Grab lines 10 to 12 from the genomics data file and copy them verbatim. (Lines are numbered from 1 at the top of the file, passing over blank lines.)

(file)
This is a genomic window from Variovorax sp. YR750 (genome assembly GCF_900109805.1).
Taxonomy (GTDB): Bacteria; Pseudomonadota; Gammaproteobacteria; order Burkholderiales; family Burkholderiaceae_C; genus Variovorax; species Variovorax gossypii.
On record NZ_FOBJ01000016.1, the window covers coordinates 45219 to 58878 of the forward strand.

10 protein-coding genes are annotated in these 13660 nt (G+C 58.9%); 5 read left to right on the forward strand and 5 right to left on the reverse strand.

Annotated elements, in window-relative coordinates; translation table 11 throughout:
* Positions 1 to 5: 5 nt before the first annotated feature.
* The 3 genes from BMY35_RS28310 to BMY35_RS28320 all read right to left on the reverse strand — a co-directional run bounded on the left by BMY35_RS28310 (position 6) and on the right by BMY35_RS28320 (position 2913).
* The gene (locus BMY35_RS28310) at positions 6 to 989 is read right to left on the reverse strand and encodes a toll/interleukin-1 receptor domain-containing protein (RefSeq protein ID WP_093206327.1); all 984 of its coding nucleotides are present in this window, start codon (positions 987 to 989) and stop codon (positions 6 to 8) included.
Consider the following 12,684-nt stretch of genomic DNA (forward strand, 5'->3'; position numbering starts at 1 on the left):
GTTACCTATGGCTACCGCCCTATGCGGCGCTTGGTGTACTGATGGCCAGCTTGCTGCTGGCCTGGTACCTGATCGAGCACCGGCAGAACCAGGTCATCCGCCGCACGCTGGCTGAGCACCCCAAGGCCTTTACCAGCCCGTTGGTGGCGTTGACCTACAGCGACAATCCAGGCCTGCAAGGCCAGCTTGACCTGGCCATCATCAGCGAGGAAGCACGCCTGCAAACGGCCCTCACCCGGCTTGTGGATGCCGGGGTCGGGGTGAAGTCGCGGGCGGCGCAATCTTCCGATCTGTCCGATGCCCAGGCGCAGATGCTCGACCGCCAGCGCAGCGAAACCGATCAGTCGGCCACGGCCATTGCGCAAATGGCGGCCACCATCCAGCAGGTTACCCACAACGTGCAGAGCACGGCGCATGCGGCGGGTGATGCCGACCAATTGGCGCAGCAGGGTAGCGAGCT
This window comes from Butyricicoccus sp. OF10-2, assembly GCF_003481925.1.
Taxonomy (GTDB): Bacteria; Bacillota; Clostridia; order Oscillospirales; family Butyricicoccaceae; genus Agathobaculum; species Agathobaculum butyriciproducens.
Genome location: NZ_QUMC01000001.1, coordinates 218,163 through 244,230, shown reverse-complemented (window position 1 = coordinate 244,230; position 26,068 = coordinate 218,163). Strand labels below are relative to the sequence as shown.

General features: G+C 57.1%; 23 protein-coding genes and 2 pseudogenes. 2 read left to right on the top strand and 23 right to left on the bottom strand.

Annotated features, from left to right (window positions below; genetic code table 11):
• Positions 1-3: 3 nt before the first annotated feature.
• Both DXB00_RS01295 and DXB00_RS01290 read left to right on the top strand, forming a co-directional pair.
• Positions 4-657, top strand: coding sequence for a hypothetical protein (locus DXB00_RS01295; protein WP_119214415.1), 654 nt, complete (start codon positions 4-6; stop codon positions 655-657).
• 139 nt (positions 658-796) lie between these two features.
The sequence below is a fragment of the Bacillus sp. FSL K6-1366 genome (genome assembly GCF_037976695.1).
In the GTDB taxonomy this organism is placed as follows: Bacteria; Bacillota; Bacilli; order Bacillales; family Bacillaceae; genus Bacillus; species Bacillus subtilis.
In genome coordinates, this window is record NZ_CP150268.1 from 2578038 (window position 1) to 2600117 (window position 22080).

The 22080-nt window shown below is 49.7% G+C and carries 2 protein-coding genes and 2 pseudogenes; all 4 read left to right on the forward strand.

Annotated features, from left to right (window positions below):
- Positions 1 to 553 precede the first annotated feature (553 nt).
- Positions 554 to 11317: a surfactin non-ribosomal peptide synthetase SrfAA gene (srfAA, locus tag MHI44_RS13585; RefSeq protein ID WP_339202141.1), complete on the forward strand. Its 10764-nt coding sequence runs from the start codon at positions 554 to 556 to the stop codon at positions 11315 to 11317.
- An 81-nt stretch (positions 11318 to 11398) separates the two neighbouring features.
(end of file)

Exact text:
GTTACCTATGGCTACCGCCCTATGCGGCGCTTGGTGTACTGATGGCCAGCTTGCTGCTGGCCTGGTACCTGATCGAGCACCGGCAGAACCAGGTCATCCGCCGCACGCTGGCTGAGCACCCCAAGGCCTTTACCAGCCCGTTGGTGGCGTTGACCTACAGCGACAATCCAGGCCTGCAAGGCCAGCTTGACCTGGCCATCATCAGCGAGGAAGCACGCCTGCAAACGGCCCTCACCCGGCTTGTGGATGCCGGGGTCGGGGTGAAGTCGCGGGCGGCGCAATCTTCCGATCTGTCCGATGCCCAGGCGCAGATGCTCGACCGCCAGCGCAGCGAAACCGATCAGTCGGCCACGGCCATTGCGCAAATGGCGGCCACCATCCAGCAGGTTACCCACAACGTGCAGAGCACGGCGCATGCGGCGGGTGATGCCGACCAATTGGCGCAGCAGGGTAGCGAGCT
This window comes from Butyricicoccus sp. OF10-2, assembly GCF_003481925.1.
Taxonomy (GTDB): Bacteria; Bacillota; Clostridia; order Oscillospirales; family Butyricicoccaceae; genus Agathobaculum; species Agathobaculum butyriciproducens.